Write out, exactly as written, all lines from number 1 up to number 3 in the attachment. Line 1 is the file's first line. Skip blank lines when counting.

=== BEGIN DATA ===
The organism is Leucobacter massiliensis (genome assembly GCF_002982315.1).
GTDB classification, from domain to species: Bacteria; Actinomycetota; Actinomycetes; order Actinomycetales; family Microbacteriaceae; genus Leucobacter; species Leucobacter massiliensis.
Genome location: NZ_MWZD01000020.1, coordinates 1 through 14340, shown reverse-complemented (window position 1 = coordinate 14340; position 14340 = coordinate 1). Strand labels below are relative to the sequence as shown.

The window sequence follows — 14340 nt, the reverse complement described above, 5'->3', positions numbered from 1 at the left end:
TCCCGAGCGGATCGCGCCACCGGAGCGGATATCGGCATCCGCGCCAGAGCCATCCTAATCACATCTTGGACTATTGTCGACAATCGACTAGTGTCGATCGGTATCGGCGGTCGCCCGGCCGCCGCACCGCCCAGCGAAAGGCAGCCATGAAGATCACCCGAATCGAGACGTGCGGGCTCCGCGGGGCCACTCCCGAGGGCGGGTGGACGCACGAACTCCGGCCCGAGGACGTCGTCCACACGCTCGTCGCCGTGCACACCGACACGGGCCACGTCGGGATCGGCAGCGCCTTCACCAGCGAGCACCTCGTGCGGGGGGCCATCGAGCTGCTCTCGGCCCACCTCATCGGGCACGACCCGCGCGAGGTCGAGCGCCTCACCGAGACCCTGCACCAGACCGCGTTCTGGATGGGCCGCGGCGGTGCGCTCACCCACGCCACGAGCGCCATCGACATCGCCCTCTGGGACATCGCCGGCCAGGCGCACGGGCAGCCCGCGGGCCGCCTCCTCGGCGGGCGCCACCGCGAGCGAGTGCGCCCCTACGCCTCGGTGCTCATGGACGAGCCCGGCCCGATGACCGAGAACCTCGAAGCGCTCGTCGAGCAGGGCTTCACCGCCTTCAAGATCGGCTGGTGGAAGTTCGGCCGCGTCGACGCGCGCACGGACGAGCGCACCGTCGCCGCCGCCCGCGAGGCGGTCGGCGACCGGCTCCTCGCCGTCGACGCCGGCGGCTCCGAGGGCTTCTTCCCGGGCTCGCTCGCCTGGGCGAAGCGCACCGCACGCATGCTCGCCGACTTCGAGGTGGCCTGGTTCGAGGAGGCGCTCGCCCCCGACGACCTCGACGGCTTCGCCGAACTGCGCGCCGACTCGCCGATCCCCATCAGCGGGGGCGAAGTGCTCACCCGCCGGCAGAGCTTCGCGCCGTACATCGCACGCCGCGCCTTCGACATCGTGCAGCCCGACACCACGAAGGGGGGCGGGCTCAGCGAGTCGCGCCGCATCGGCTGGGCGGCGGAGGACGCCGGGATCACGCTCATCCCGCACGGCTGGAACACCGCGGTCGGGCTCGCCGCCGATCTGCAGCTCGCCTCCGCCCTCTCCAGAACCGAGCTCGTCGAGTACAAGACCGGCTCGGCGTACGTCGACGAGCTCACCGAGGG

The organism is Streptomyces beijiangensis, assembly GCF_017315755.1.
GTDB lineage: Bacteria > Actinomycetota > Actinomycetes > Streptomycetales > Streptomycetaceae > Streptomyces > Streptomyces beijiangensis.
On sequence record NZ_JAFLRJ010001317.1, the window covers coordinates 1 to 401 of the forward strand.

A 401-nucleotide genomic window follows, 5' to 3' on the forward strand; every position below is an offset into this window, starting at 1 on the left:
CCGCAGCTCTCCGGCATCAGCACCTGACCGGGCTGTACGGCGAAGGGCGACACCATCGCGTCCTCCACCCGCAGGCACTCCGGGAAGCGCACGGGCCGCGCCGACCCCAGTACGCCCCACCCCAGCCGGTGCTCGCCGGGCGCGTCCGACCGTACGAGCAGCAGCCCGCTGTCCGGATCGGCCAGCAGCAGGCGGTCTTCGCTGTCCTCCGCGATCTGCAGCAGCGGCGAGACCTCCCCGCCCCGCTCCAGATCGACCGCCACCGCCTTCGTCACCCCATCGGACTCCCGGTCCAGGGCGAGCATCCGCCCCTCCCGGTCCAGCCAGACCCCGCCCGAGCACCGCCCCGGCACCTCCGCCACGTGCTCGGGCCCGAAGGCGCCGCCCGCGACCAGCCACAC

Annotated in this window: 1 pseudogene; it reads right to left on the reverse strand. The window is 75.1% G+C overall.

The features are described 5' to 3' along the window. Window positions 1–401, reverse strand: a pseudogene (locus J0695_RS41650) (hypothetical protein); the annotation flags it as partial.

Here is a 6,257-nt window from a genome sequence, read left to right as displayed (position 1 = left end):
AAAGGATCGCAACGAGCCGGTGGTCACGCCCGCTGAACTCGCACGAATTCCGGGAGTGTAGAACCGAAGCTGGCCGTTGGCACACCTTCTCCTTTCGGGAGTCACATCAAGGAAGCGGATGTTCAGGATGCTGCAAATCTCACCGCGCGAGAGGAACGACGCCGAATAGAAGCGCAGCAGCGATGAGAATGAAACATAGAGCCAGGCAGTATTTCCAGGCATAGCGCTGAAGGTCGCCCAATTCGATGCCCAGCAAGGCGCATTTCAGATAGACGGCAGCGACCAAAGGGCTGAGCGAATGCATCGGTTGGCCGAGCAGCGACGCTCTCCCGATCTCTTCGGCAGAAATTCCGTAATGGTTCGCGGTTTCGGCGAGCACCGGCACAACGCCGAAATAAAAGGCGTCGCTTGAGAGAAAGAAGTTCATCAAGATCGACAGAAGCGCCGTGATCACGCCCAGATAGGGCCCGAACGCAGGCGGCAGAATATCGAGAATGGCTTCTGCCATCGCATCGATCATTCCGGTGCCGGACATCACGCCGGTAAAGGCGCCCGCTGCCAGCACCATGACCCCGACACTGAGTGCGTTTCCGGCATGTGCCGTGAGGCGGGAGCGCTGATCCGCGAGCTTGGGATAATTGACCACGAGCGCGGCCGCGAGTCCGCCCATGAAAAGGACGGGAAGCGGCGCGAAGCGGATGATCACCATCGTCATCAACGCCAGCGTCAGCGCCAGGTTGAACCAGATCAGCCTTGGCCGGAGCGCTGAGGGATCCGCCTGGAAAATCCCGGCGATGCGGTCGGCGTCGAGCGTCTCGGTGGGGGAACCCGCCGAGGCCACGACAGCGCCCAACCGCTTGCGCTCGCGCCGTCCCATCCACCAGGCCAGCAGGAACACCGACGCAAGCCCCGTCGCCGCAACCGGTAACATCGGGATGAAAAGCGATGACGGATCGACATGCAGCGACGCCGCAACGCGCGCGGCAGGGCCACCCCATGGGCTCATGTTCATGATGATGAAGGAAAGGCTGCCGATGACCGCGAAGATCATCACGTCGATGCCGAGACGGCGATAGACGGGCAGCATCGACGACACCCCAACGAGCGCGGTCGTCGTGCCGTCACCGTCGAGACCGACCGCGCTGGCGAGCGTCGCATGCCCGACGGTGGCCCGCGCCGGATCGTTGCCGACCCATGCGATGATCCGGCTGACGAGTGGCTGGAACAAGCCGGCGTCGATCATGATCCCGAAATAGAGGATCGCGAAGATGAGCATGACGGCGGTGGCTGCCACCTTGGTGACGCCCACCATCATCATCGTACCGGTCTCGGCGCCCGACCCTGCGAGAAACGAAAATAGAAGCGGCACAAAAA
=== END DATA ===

The organism is Leucobacter massiliensis (genome assembly GCF_002982315.1).
GTDB classification, from domain to species: Bacteria; Actinomycetota; Actinomycetes; order Actinomycetales; family Microbacteriaceae; genus Leucobacter; species Leucobacter massiliensis.
Genome location: NZ_MWZD01000020.1, coordinates 1 through 14340, shown reverse-complemented (window position 1 = coordinate 14340; position 14340 = coordinate 1). Strand labels below are relative to the sequence as shown.